Football: everyone to the field!

The quietest and noisiest competitions of the Winners Games – chess and football – were taking place at the same time. Fans flooded the stands around the football field and were screaming and stomping their feet, while the players were running up a storm between the two goals.

The teams were formed by chance: the opening day every child who had entered his or her name in the football competition would pick a card, not knowing which team’s name that card had on it. It was done intentionally to let the children get to know each other playing together regardless of which team they came with officially.

On the second day, the players had a half hour practice to let them get used to playing on the same team and to give coaches time to access the players’ skill levels and figure out where to put each player on the field.

Experience has taught us that 90% of the players have no prior training in football and want to play in the competition just to have fun and chase after the ball. On the other hand, having had a chance to play in a team with a coach, some of them might decide to start playing consistently and improve their skills, join a local team or form one of their own in their neighborhood.

During our football competition, each team got to play three games, 15 minutes each. The pace is considerably low, especially in games with 9 – 10 y.o. girls. For example, today in three 15-minute games only one goal was scored, but what a goal that was! 

The older the players, the higher the tempo and stakes in the game, especially in boys teams. After all, with age they gain more experience – some have been playing with their school friends, others – in the neighborhood. There are no finals in our competitions – the teams are scored on the number of wins in each group.

It seems that when a team gets a player from Serbia or Croatia, its chances to win gets several times higher. 

Восьмые Игры победителей, футбол

A handsome young fellow with a nice football haircut, 10-year-old Noan Belatz from Croatia is running towards the field. He’s been playing football for a year now, he loves going to practice and often hears compliments on his skills from the coach. Noan really hopes to win; the team he joined only yesterday seems promising and prepared.  Noan is interrupted by two nine-year-old Lukas, both from Croatia, they have both finished their games and were heading towards trampolines to have fun. The whole trio turned out to be avid fans of Lionel Messi, the legendary Barcelona player. All three boys are hoping to win gold today.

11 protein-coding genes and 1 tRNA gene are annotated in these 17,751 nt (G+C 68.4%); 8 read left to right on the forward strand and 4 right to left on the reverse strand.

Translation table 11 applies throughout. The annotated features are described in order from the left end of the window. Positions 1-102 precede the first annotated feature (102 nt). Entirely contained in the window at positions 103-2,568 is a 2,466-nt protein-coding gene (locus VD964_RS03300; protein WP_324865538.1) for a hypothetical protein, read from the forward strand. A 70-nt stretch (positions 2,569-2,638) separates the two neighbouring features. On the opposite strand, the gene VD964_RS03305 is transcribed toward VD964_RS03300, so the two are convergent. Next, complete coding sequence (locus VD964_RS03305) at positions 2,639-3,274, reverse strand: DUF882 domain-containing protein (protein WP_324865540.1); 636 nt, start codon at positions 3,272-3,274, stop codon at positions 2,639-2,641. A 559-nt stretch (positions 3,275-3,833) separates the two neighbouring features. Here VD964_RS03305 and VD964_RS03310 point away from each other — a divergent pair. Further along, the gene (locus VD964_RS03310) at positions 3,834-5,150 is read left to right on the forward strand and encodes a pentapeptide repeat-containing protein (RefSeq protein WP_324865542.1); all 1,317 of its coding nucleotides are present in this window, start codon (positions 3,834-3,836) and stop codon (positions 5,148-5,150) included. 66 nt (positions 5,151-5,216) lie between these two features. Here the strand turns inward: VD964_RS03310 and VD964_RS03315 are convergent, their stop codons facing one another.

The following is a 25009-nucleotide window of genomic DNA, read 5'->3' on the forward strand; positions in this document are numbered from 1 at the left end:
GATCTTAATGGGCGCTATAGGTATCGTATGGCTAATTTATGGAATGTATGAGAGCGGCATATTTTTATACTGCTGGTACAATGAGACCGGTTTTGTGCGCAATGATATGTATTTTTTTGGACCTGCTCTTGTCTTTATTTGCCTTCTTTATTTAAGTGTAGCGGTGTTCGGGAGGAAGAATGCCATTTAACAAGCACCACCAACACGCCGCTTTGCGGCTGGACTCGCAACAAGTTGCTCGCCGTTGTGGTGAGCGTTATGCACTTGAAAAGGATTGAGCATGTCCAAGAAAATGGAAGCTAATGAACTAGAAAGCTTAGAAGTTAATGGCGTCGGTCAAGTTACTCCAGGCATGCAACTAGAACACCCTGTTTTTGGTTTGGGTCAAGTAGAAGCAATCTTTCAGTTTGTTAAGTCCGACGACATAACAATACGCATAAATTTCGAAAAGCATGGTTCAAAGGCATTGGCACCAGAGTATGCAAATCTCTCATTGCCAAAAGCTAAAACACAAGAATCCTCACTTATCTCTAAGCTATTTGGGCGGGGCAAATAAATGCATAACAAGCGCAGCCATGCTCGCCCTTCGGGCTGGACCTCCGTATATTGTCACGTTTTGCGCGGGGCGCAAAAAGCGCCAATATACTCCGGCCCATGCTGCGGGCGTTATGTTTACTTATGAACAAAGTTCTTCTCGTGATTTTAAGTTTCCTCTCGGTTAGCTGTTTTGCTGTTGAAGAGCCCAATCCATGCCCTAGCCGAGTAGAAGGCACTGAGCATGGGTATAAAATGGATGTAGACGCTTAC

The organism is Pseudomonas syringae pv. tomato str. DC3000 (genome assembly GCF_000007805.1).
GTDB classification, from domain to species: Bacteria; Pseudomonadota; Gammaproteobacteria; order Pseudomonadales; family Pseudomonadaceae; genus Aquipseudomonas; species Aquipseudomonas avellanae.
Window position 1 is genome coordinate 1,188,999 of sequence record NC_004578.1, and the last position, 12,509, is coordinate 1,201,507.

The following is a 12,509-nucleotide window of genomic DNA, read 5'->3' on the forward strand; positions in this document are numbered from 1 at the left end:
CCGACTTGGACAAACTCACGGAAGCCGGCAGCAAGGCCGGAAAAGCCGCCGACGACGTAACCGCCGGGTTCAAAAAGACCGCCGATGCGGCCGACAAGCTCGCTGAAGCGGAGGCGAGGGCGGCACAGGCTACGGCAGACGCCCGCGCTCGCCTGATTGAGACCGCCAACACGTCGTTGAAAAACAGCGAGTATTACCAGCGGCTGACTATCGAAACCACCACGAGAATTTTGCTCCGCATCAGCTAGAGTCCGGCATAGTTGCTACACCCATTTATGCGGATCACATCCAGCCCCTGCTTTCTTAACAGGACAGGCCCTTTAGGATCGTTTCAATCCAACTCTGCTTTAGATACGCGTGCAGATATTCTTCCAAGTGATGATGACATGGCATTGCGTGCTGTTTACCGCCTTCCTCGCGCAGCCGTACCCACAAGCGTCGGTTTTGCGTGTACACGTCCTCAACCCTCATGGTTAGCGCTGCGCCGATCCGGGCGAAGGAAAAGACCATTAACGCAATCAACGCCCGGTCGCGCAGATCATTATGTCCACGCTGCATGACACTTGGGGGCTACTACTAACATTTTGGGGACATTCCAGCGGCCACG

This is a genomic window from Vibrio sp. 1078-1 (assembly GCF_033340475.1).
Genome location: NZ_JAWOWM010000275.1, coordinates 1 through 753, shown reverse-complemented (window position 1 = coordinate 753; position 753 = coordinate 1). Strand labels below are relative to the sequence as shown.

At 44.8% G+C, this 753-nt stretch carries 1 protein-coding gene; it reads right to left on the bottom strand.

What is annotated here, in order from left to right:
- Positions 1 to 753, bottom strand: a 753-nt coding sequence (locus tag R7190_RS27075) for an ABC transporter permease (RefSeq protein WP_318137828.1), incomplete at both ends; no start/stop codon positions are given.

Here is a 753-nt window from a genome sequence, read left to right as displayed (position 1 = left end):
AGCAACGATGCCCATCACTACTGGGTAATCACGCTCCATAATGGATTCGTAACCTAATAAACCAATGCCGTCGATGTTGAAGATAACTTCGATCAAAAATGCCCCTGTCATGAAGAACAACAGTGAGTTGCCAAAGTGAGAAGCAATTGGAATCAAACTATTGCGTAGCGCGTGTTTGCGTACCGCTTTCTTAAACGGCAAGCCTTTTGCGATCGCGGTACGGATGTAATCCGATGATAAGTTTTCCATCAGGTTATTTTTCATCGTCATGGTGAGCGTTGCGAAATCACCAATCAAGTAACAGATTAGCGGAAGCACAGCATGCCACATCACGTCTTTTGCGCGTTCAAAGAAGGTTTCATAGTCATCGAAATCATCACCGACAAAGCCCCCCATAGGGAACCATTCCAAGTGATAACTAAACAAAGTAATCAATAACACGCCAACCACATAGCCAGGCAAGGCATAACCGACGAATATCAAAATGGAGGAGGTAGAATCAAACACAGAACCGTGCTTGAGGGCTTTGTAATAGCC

Football players from Kazakhstan also have their hearts set on gold. They are in the older group and are awaiting their turn to take the field.

The 15-year-old Ramazan Yagmurov, who has been cured from thyroid cancer, says he’s been training in football but considers himself an amateur. “There is always hope to win. I’m glad we’re not playing against the little ones, they are tough – fiercely jump right in front of each other. We’re not that ruthless.”

Восьмые Игры победителей, соревнования по футболу



Ruslan Dzhumaniyazov, 16 y.o., plays for a different team, but wants to win as much as Ramazan. “They sorted us out on purpose, so we would make friends with kids from other countries and I think it’s great. The more friends you make, the better. I’ve been playing football since early childhood – with kind in my neighborhood and my friends. I watch football on TV too. “Real” and “Yuventus” played yesterday, it was a great game to watch. “Real” won and I was rooting for that team. I feel like luck will be on my side today!”

Yeskali Egizbaev, 15 y.o., also hopes his team will win; he is eager to bring home a medal and prefers it to be one for his football achievements. 

It will be interesting to see whether a team of 14-year-old girls will win gold. Arina Makhotina is certain they can. After all, if these ladies could beat leukemia, can’t they win on the football field? “I don’t see anything wrong with my liking football. I love being on the team with boys in my neighborhood. I am teaching my two younger brothers to love the game too. Playing football here was tough at first – we couldn’t understand each other because some kids spoke Russian, others spoke English, but eventually we figured it out, started using gestures and found common ground quickly. I placed fourth in swimming and ping-pong, so I intend to return next year and do better.” 

Everybody wants to win and that's wonderful! Set a high goal for yourself and you're half way there. Let's wait for the final scores. Best of luck to all of you!